People have the tendency to set things aside with the intention of taking care of them later. As they get busy with their daily lives, small piles can accumulate. If unchecked, those piles can turn into daunting mountains of stuff.

De-cluttering Home

(Pixabay / Stocksnap)

If your house has too much clutter, spring is a great time to cut through it. Clutter is not just unsightly, it causes you to be less organized and efficient. It can also be hazardous. If you don’t know where things are in your home, you will be in trouble if disaster strikes and you need to evacuate quickly. If clutter gets out of hand, it can be a fall hazard as well as a fire hazard.

The task of de-cluttering a home is a big one. Start by going room by room. As you declutter, you will need several bins, one each for the following purposes.

  • Put away – If items are in the wrong place, put them in a bin to be returned to the right spot later.
  • Trash – Don’t need something? Toss it.
  • Recycle – This bin is for items that could be reused in their current condition or repurposed.
  • Donate – Before you haul something off to the trash, consider placing it in this bin for donation. Make sure that the item is clean and in good condition.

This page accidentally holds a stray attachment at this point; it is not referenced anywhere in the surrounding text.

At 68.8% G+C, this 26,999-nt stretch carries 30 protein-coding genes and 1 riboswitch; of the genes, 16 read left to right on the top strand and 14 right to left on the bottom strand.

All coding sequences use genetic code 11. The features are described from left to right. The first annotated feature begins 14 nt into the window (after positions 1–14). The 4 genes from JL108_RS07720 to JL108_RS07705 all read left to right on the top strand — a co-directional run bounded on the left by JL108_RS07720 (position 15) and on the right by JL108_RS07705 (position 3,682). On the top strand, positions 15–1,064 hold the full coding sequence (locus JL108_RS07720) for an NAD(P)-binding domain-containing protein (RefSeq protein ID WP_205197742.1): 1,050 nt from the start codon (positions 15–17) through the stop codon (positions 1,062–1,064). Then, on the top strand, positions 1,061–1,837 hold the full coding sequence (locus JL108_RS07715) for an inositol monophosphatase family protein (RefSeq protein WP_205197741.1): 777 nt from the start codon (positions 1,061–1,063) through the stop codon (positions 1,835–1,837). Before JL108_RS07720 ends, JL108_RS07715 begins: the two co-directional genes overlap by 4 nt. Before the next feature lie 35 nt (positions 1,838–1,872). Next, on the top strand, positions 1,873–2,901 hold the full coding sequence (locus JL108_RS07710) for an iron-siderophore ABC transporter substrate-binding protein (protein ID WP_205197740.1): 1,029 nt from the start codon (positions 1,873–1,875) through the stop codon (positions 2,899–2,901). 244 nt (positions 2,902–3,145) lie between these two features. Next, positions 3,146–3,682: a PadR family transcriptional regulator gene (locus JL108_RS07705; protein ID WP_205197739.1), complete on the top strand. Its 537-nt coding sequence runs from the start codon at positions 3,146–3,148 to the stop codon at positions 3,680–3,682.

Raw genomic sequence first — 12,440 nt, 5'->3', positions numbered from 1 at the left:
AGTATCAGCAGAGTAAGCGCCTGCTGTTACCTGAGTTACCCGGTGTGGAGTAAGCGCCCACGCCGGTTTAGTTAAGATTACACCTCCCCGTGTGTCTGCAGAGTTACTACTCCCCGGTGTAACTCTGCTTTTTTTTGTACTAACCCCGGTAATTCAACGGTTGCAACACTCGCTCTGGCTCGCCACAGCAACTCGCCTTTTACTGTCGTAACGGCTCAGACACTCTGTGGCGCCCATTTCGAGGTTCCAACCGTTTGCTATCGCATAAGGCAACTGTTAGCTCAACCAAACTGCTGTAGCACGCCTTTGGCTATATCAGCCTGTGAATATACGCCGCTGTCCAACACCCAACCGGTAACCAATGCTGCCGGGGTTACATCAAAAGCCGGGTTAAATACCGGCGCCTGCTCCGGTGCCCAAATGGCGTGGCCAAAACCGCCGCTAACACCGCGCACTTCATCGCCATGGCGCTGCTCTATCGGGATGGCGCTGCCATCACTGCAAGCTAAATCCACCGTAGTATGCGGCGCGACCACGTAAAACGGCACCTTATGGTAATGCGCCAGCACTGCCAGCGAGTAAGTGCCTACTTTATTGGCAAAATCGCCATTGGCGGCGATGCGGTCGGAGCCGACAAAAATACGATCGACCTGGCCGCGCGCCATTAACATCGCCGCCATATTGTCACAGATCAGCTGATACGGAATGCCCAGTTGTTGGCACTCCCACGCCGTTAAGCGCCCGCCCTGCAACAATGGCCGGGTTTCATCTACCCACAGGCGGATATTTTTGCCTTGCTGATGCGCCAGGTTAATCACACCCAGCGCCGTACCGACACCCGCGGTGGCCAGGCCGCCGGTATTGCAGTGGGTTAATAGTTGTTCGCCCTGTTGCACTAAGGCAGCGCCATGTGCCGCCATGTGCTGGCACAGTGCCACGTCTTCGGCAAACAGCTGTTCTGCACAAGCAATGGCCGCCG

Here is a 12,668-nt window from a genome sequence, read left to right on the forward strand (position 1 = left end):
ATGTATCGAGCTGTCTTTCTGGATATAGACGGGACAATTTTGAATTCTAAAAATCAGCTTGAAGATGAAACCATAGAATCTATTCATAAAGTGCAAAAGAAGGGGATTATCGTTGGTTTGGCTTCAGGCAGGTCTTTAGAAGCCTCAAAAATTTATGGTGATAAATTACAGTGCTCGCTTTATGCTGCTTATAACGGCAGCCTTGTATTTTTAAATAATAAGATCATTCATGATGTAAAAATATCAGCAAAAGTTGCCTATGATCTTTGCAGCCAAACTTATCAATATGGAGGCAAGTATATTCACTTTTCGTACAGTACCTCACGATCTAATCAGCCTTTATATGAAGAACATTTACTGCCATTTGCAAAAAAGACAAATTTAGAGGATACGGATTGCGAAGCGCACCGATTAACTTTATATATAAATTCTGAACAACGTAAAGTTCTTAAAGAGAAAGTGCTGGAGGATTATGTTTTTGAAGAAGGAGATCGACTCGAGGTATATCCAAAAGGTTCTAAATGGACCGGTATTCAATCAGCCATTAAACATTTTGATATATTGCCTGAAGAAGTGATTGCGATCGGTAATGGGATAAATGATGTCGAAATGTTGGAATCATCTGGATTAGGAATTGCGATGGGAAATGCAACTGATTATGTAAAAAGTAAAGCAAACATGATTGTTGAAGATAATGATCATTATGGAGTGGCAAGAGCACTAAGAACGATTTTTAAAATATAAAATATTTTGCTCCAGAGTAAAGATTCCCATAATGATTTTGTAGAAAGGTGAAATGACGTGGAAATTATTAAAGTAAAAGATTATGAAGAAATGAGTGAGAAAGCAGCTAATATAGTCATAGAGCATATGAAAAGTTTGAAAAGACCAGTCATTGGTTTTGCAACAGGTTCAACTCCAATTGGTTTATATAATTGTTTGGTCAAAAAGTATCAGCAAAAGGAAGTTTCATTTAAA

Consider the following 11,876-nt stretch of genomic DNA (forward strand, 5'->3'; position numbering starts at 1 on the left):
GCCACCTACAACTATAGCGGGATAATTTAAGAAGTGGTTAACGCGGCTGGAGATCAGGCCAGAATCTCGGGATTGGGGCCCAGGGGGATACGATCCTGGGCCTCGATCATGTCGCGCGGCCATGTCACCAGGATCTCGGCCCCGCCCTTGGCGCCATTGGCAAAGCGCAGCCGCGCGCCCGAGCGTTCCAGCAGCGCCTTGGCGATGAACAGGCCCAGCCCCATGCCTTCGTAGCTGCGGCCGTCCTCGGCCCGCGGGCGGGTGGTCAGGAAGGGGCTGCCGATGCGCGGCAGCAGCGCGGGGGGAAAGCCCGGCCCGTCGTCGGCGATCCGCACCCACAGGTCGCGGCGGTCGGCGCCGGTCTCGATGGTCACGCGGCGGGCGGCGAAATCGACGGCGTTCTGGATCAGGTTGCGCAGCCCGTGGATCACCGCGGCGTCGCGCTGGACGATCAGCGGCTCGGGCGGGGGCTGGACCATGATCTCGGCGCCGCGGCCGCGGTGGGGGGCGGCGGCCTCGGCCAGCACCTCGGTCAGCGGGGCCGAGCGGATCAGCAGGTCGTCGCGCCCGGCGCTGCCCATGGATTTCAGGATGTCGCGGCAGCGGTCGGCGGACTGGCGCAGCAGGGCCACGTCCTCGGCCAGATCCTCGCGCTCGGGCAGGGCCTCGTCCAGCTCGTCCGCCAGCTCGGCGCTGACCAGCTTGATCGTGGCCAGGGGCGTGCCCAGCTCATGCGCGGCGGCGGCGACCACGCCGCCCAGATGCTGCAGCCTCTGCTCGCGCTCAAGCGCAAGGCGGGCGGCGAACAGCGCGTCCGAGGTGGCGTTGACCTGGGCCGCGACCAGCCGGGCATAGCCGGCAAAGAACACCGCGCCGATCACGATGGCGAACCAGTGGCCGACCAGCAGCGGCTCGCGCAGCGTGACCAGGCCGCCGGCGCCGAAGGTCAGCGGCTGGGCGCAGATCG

• Fix/mend – This bin is for things that could still be used as long as they are repaired. Schedule a time to fix these items in the near future.

When you are ready with your bins, start de-cluttering, moving from one room to the next until you are finished. If it’s too much for one day, try spreading the task out over a few days or a week.

Bathrooms

The bathroom is a good place to start. Begin with the medicine cabinet. Take everything out and sort the contents. Expired medications should be safely disposed of. Put the most-used items within easy reach. Next, move to the drawers, sorting and discarding as you go.

Bedrooms

Start with your bed. If you need to replace your bedding for cooler temperatures, now is the best time to do it. Move on to the nightstand, tackling each of the drawers. When finished, proceed to the closets. De-clutter by clothing type, moving from shoes to dresses to pants, etc. You’ll want your donation bin handy for closet cleaning.

Kitchen

People spend a lot of time in the kitchen, so it’s typically a place where stuff piles up. Move strategically through different parts of the kitchen, including the fridge, pantry, cabinets, and drawers.

The rest of the house

From the kitchen, you can proceed to the living room, the entryway, the storage shed, and other areas of the house where things tend to accumulate. It may be a laborious few days, but crank up the music or a good podcast to add entertainment value. When your house is “lean and mean” again, you’ll feel better than ever. You’ll also be more prepared in the event that disaster strikes.

 

Are you a kind of person who wants things to be in its proper location all the time but simply doesn’t have the luxury to arrange your stuff? In fact, a day could be enough to keep your house organized and arranged. This infographic shares some tips that will make your decluttering activity efficient and effective.

Decluttering your Home [infographic]